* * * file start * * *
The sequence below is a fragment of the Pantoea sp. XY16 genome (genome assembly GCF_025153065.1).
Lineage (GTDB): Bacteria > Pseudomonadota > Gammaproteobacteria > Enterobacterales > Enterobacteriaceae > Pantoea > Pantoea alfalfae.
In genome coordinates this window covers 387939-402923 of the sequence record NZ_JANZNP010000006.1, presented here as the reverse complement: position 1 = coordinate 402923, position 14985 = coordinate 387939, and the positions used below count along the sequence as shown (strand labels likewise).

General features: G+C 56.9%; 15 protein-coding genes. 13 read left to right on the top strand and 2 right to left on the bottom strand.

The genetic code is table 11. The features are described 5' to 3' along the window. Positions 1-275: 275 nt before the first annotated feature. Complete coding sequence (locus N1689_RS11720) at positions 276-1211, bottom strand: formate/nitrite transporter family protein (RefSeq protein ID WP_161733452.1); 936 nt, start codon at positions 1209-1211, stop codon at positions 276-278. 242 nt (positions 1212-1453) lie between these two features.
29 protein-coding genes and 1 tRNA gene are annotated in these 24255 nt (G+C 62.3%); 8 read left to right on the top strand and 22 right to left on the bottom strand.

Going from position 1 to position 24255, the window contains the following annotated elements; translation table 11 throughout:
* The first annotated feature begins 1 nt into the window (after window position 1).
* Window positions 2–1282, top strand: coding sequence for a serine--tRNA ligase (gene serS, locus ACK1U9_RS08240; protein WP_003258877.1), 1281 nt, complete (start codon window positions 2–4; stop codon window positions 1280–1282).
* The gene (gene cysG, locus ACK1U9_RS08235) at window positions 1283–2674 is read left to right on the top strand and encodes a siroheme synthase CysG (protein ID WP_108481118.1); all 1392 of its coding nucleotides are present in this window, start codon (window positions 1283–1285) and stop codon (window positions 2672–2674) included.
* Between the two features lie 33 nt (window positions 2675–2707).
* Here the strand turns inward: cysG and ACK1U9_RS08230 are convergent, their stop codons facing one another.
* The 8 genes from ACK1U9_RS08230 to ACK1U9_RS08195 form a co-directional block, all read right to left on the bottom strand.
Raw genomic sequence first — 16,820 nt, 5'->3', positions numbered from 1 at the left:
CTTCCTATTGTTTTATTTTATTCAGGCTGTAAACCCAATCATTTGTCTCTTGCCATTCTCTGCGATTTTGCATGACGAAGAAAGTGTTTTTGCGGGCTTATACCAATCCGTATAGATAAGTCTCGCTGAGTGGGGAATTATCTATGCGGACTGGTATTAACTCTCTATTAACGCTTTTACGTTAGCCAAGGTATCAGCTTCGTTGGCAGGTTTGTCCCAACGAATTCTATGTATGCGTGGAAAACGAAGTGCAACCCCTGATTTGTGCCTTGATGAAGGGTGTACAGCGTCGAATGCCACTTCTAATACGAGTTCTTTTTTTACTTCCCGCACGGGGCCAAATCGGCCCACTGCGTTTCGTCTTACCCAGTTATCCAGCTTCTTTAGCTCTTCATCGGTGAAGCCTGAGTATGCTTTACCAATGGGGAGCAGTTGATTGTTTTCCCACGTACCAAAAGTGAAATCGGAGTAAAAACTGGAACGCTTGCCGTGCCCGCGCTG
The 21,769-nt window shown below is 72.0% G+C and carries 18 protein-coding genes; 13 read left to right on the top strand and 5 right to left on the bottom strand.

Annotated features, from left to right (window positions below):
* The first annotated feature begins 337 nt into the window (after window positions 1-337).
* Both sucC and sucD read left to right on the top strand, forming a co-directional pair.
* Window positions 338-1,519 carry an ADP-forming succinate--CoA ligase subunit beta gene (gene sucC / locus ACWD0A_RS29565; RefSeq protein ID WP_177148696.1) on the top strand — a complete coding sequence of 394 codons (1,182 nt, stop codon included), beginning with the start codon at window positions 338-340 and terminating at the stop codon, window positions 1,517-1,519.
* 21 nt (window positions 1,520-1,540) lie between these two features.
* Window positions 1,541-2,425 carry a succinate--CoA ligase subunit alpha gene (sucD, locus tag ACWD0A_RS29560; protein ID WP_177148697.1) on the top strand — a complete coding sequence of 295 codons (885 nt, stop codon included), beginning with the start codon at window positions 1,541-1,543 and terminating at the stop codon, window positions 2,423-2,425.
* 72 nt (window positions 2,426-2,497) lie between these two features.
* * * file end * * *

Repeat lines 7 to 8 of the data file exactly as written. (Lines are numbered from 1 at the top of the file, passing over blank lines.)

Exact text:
Going from position 1 to position 24255, the window contains the following annotated elements; translation table 11 throughout:
* The first annotated feature begins 1 nt into the window (after window position 1).